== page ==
Column: You heard right. Aaron Rodgers played the Martin Luther King Jr. card
Of all the surprises to unfold this past week, watching Aaron Rodgers use the words of the Rev. Martin Luther King Jr. to try to justify his nonsense was the least expected.
The introspective quarterback has long been admired for his willingness to voice opinions that challenge the NFL’s version of conservative corporatism, which cherry-picks King’s words while profiting from the dynamics that drove his work. Case in point: When Drew Brees, then Saints quarterback, turned a question about players protesting racial injustice into a discussion about the flag, Rodgers responded quickly via social media.
“It has NEVER been about an anthem or a flag,” he wrote in an Instagram post that included a picture of him locking arms with teammates before a game along with “#wakeupamerica.”
Needless to say, that post was a hit with progressives.
So, yeah, after he had been outed as having played without being vaccinated, watching that guy spend 45 minutes on “The Pat McAfee Show” spitting out catchphrases like “crosshairs of the woke mob” and “my final nail gets put in my cancel culture casket” like he was a MAGA Pez dispenser was a bit jarring. But that’s not what stuck with me most.
It was Rodgers evoking King as he tried to explain why he misled the public about his vaccination status that was so revealing.
Before talking about some of the league’s COVID protocols that he considers nonsensical, Rodgers quoted: “The great MLK said, ‘You have a moral obligation to object to unjust rules and rules that made no sense.’”
There are inconsistencies with the NFL’s approach — no doubt. But then again, the NFL is still trying to determine what a catch is, so clumsy protocol policy is expected.
The rub is the Green Bay Packers quarterback presented his King paraphrase as if he was on the front lines challenging an unjust law, when in reality he was just sitting on the couch trying to find ways to avoid being held accountable for his words.
Now I’m not suggesting Rodgers, or anyone else for that matter, can’t quote King. But contexts matter.
In August, when asked if he was vaccinated against COVID-19, Rodgers responded, “Yeah, I’ve been immunized.” It was only after he tested positive for the virus earlier this week that the public learned that “immunized” meant Rodgers was taking medical advice from Joe Rogan and not one of the vaccines. He claims he didn’t lie and instead blamed the media for the confusion.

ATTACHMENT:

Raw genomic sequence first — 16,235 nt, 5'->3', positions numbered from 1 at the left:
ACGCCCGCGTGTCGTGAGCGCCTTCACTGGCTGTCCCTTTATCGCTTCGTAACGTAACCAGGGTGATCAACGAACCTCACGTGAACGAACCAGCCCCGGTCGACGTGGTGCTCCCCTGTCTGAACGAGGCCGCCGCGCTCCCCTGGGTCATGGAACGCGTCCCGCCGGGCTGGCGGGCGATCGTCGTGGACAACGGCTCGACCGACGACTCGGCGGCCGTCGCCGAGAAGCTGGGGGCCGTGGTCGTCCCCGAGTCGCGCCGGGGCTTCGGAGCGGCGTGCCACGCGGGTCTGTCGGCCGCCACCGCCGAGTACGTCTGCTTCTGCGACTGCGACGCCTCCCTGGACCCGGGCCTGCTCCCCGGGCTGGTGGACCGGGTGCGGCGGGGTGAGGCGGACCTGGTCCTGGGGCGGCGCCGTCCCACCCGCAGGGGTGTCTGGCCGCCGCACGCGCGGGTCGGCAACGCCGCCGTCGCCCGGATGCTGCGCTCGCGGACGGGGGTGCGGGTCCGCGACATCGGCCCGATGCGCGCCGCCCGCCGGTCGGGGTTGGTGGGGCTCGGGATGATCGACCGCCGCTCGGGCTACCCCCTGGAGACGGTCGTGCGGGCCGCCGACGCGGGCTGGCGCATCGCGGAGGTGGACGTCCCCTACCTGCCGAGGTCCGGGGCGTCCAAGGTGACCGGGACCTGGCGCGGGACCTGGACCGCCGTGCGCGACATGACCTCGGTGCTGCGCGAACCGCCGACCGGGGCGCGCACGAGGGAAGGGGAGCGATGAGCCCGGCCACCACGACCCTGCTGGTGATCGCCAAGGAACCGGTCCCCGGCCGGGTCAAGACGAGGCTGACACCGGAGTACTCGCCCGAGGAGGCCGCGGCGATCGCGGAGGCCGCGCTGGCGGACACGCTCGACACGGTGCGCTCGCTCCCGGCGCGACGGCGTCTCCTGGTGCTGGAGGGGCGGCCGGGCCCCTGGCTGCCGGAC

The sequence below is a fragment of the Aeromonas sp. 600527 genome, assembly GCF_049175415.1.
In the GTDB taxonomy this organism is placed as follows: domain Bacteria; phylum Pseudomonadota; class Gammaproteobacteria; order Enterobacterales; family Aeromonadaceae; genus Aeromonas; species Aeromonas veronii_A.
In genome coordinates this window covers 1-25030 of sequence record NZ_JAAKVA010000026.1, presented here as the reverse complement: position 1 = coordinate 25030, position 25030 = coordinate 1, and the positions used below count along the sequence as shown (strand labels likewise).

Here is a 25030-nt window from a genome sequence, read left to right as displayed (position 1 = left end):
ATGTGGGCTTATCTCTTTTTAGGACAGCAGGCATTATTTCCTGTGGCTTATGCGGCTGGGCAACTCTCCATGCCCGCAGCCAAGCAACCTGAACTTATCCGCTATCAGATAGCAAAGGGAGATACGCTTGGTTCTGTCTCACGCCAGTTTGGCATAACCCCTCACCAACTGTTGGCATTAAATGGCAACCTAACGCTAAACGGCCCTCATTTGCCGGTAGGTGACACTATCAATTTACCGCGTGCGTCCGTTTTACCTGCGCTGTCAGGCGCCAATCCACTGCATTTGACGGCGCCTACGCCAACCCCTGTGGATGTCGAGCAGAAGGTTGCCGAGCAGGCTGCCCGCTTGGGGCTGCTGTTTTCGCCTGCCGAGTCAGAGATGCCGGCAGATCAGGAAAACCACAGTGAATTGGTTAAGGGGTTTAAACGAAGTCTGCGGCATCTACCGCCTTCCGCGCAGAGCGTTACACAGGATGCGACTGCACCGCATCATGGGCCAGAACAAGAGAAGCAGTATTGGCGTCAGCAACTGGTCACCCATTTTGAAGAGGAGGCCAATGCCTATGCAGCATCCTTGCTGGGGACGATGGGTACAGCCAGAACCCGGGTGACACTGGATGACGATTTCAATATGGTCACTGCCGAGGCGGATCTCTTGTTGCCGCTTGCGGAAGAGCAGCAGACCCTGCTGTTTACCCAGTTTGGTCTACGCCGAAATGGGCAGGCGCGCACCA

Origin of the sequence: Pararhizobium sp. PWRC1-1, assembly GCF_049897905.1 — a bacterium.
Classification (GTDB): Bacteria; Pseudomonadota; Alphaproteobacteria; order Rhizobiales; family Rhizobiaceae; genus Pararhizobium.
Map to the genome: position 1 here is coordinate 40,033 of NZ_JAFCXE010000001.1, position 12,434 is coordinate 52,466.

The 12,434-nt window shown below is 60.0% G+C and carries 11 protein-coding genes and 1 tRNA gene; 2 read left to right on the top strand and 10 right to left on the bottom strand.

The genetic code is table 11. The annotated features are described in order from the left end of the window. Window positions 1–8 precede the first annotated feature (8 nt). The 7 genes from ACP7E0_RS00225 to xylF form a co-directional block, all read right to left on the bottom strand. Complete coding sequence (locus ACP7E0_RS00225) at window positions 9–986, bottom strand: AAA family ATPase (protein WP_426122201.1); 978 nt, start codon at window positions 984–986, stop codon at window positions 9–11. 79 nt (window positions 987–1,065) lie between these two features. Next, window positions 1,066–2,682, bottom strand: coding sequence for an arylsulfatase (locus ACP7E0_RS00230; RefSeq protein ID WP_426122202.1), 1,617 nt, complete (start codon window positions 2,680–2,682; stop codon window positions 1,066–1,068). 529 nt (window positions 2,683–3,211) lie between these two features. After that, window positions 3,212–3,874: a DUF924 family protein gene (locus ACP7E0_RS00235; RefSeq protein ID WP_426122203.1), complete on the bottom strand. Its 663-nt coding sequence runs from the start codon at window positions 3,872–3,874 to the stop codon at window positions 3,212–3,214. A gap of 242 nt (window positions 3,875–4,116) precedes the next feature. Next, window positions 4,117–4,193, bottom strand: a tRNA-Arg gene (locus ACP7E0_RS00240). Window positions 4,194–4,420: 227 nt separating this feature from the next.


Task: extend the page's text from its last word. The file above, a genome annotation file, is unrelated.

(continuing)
“Had there been a follow-up to my statement that I’ve been immunized, I would have responded with this: I would have said, ‘Look, I’m not some sort of anti-vax, flat-Earther. I am somebody who’s a critical thinker.’”
This is the equivalent of catching your boyfriend cheating on you and him saying, “If you had a follow-up to my statement I would have said, ‘I’m not sleeping with anyone else … but I am having sex with other people.’”
Rodgers even said he planned to give the “immunized” answer because “during that time, it was a witch hunt that was going on across the league, where everybody in the media was so concerned about who was vaccinated and who wasn’t and what that meant and who was being selfish and who would talk about it, what it meant if they said it’s a personal decision and they shouldn’t have to disclose their own medical information.”
He didn’t want that smoke, and look, I get it. We all get it.
There was — and remains — media frenzy around unvaccinated players.
The thing is, Rodgers purposefully gave a misleading answer because he didn’t want any follow-up questions. He tried to be slick, and when the jig was up, played the King card like a rank-and-file member of the conservative corporatism club we thought he didn’t want anything to do with. That, out of everything that transpired regarding Rodgers this week, is what I found the most disappointing.
For better or for worse, we are used to seeing folks take King’s words out of context to sanitize despicable decisions and policies. President Reagan infamously quoted the civil rights icon while fighting affirmative action, saying: “We want a colorblind society. A society that in the words of Dr. King judges people not by the color of their skin, but by the content of their character.” It was amusing to watch Reagan and his kind quote that one passage from “I Have a Dream” but never any of the points where King spoke in support of reparations or affirmative action.
It was as if they were all just cherry-picking his words to serve themselves, not to honor him. Regardless of politics, I didn’t think Rodgers would do something like that. Now I know better.
A cure for the common opinion
Get thought-provoking perspectives with our weekly newsletter.
You may occasionally receive promotional content from the Los Angeles Times.